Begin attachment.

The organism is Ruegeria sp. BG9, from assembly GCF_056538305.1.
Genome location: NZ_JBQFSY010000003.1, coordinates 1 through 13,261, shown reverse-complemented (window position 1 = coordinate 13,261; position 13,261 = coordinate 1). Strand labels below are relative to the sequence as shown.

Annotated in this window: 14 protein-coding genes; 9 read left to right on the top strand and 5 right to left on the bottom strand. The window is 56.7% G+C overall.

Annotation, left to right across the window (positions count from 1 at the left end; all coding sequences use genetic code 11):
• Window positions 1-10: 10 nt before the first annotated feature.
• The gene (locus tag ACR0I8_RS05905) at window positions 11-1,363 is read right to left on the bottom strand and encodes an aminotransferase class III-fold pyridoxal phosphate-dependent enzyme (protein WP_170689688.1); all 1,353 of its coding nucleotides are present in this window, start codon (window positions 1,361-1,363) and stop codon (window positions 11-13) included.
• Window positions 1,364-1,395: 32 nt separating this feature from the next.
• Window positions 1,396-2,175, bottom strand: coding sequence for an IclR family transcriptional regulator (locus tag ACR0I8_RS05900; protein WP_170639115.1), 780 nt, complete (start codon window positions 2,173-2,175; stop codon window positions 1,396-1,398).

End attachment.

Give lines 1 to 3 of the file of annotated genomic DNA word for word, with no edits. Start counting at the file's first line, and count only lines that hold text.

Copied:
The organism is Ruegeria sp. BG9, from assembly GCF_056538305.1.
Genome location: NZ_JBQFSY010000003.1, coordinates 1 through 13,261, shown reverse-complemented (window position 1 = coordinate 13,261; position 13,261 = coordinate 1). Strand labels below are relative to the sequence as shown.

Annotated in this window: 14 protein-coding genes; 9 read left to right on the top strand and 5 right to left on the bottom strand. The window is 56.7% G+C overall.